Banking communities in Europe, the Americas and Asia are moving quickly to roll out new digital platforms. Digital Identity (DI) management is key to making them secure and efficient. Indeed, there is great interest in the work DXC Technology has done in Norway to implement and run the BankID identity scheme for the country. Relying on trusted and verifiable sources, BankID has dramatically increased the speed and reliability of validating identities and processing transactions across all areas of banking in Norway—from payments to account openings and asset transfers. This work has provided deep data-driven insights into what is possible in digital banking when infrastructures, ecosystems and business processes align, and it is helping lay the groundwork for tomorrow’s model.

Elsewhere in the market, secure identity management is facilitating moves such as Western Union’s (WU’s) integration of Mambu (software-as-a-service cloud banking platform) into its new digital-bank platform, giving WU full control to deploy new banking products and services that are easy to configure and integrate with external applications. In a single native mobile app, customers can now open accounts in minutes—in what is viewed as a move to transform the transactional relationships WU has with its customers into closer customer-centric connections.

  1. Data will be at the heart of proving the effectiveness of sustainability investments.

All businesses—small- and medium-sized enterprises (SMEs) in particular—are transforming to ensure their operations are sustainable. The scale of the task can seem overwhelming. Banks help remove some of the angst by providing critical financial vehicles to help SMEs on their sustainability journeys, as well as fund public-private partnerships (PPPs) that further the sustainability agenda.

As well as being the right thing to do and a key part of the corporate social responsibility (CSR) banks hold, such investment will be increasingly welcomed by customers who are more discerning of sustainable business practices. Many banks are creating ecosystems that bring together a range of relevant organisations, including specialist ESG (environmental, social and governance)-related public and private finance suppliers. These platforms can provide and exchange the data required to monitor progress and create innovation.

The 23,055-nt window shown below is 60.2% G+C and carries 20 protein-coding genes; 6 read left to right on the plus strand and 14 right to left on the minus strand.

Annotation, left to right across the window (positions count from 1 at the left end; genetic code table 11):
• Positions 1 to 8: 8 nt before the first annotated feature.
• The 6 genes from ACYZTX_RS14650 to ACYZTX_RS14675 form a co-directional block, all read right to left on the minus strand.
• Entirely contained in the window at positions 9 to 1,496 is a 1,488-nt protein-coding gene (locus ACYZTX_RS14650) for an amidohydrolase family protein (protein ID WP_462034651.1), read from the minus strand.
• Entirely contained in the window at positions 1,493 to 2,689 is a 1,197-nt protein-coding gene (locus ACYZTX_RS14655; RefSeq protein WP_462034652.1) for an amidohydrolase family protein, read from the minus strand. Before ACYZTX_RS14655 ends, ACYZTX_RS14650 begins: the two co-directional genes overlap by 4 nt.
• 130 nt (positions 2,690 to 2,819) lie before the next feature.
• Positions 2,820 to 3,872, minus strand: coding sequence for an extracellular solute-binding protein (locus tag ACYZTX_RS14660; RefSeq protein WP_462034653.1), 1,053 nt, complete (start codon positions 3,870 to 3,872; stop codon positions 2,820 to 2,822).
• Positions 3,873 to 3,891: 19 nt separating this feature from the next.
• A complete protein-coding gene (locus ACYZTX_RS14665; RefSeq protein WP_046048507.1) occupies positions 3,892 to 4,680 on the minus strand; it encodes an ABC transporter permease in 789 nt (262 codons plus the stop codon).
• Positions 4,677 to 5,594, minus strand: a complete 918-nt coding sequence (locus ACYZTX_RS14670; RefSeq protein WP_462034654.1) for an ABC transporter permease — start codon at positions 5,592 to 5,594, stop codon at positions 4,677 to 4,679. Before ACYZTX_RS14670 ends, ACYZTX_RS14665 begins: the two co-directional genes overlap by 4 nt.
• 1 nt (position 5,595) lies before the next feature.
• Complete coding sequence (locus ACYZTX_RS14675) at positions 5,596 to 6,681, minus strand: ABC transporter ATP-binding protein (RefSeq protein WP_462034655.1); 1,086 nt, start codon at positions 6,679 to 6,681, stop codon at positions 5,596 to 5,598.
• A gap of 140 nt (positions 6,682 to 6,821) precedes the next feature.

Demonstrating the impacts of banks’ contributions to such causes will depend on their abilities to monitor, track, report and (therefore) adjust their initiatives for maximum effect. This can only be achieved with data: Banks will invest in the proper tools, processes and reporting environments to manage the impacts of their ESG-related investments effectively.

  1. Banks must reinvigorate their hiring practices to ensure they reach the talent who can take them into the future.

Multiple scenarios impact staffing needs. These include:

  • Increasing reliance on digital technologies,
  • Transitioning to platform-driven businesses powered by data,
  • Shifting focus from shareholder relations to stakeholder relations,
  • Renewing emphasis on purpose-led strategies.

With such a wide range of issues impacting a bank’s day-to-day operations, proper staffing is as vital as it is nuanced and requires upskilling existing staff as well as hiring new employees to plug skills gaps and service growth areas.

Of equal importance are the expectations of the people being recruited. Younger employees work and communicate very differently than those who are accustomed to historic “analog” banking operations. To attract and retain the best talent, banks must invest in practices and technologies that speak to this audience and mirror the digital offerings offered to customers. Data gleaned through recruitment processes and staff surveys will ensure banks stay on track.


The banking industry is under renewed scrutiny. Not only are banks’ investment choices and business dealings under heightened oversight by regulatory agencies, but customers are more selective about where they choose to secure their personal finances. Banks must seize all opportunities to digitise their operations securely, thereby improving their offerings and enticing the next generation of bank depositors.

Whether creating seamless digital customer experiences and securing their identities, investing effectively in ESG initiatives or ensuring staffing needs are met, banks’ successes and/or failures in the coming years rest on their efficient use of data.